Clearly from this blog's lacking decoration, I'm just learning the ways of flash but Ms. Baraitser's site's layout is very dull:  all black and white, one lone typewriter image, no background, no texture, and no subpages.  The information spools down in a long list.  Not even the arrival of a new section merits a bolding. 

The layout is confusing as well; funny how the absence of bullets leaves one feeling adrift.  In the Review section, I assume that all those seemingly random compliments refer back to The Crystal Den production mentioned in the first mention from The Evening Standard but I can't be sure.  In the Awards section, I don't know for what merit she received those accommendations.  I am baffled why she defines her work as Available Work; as opposed to her not available work?  There's a typo and she lists one play twice.  I feel sure that information is missing from the Other Publications section.  Do the British notate magazines differently?

The shame is her mostly historical plays sound worth reading and in 1996 she founded her own press, Loki Books.  She just needs a better web designer or an EPub class.

Sunday, September 5, 2010

Homework due 9/13/10 - hypertext narrative

24 hours with someone you know . . . by Philippa J. Burne follows a young protagonist in a search for her cousin in a group house.  Although the hypertext links take the reader and the protagonist to various possibilities of the day, she never finds the cousin.  If you follow the hypertext options all the way to the party, the story ends with morning.  I'm not too sure what the protagonist looks like and I assume her gender from some shopping options.  The house mates are hostilely interchangeable at first meeting and a bit much to track until they spend one-on-one time with the protagonist.  The design is clean and the text is paired with interestingly composed black and white photographs.  I don't know if this is standard format, but the first page has only one plot option.  A walk-through-the-neighborhood page has an intriguing description of dumping ashes by a river but that plot line is not followed.  Several pages return to the same page, in a looping circle of time.
If the goal of hypertext is to demonstrate the fleeting and splintered journey through time, this story does just that.

Saturday, September 4, 2010

Homework due 9/13/10 - excellent online literary journal

Online literary journal Eclectica has been posting a wide range of work for fourteen years.  What impressed me the most about this magazine is its variety:  the summer issue boasts a diverse menu of fiction (from novella to short story), poetry, nonfiction, travel writing, reviews, and interviews.  Eclectica doesn't focus exclusively on language either; each issue features a visual artist whose work is paired with posted writing.  Reveiw site Bookfox listed Eclectica as number one in its top twelve online literary journals. Althought the Eclectica editors seem very serious about writing, there are hints of whimsy:  a special poetry feature encourages poets to use four prechosen words in submitted work.  The site design is very clean:  sketched icons like the typewriter above decorate each section page.  The fonts are easy to read but I don't know if I like the header font (very modern with big spacing) right up against the Times Roman list of authors.  I was also confused why the Salon section that was named as "commentary" seemed to be the pairing of a poem with a short story.  The site is easy to navigate, and very specific Writers' Guidelines are posted.  I feel sure that I will submit, although they do not pay and warn that they will edit work.  They also are not "interested in previously published work" and acquire First North American Serial Rights, "non-exclusive use of Electronic Rights, will all rights reverting to the author upon publication."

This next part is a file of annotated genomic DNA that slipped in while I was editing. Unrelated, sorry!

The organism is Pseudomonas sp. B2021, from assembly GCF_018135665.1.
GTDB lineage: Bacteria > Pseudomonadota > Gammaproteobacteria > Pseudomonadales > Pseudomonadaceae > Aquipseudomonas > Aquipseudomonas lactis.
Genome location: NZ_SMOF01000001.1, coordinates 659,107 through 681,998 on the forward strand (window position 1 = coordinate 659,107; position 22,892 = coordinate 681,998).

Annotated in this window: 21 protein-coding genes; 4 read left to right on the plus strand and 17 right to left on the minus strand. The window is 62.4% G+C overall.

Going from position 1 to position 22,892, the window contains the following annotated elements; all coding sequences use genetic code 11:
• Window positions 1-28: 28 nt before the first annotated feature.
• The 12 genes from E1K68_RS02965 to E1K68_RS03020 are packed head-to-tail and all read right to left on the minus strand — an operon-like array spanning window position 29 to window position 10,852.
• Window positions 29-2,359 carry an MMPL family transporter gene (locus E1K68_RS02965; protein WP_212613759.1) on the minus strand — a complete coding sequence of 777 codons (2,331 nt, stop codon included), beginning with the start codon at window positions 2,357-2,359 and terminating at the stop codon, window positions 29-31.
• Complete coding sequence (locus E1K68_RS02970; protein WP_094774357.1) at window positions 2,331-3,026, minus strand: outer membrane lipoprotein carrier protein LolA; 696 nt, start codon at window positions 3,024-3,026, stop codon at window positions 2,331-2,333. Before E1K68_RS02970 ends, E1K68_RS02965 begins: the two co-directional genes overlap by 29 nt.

Homework due 9/13/10 - cool writer's site

Joe's Groovy Work
My playwright buddy Joe Dennison's site is a marketing tool; a visitor can view his work and contact the artist.  Joe describes himself as "a painter trapped in the body of a playwright" and has posted a variety of genre, ranging from his oils to his poetry.  I like the scroll of his artwork on the home page and his floating head.  I particularly like his head when it extends off the edge of the page.  The site is easy to navigate.  Links on the JoePaints page connect viewers to the galleries where he has shown his work and links on the JoePlays page connect to local theatres that have produced his work.  I found his explanation of visual and verbal influences interesting, but I know him.  I enjoy his artwork; it speaks in a swirling way that sometimes is dizzying and sometimes is grounding.  I like that he refuses to name his bastard paintings; they namelessly howl.  I will suggest to him that he should post his play synopses on the JoePlays page.  The JoePhotos page contains photographs of his artwork so maybe that should merge with the JoePaints page.  When I searched in Bing under his name, his site wasn't listed.  Joe is a very funny man; his humor is reflected on his site (especially in the JoePorn page).  That light hearted tone lends the sense that Joe would be (and is) an easy collaborator.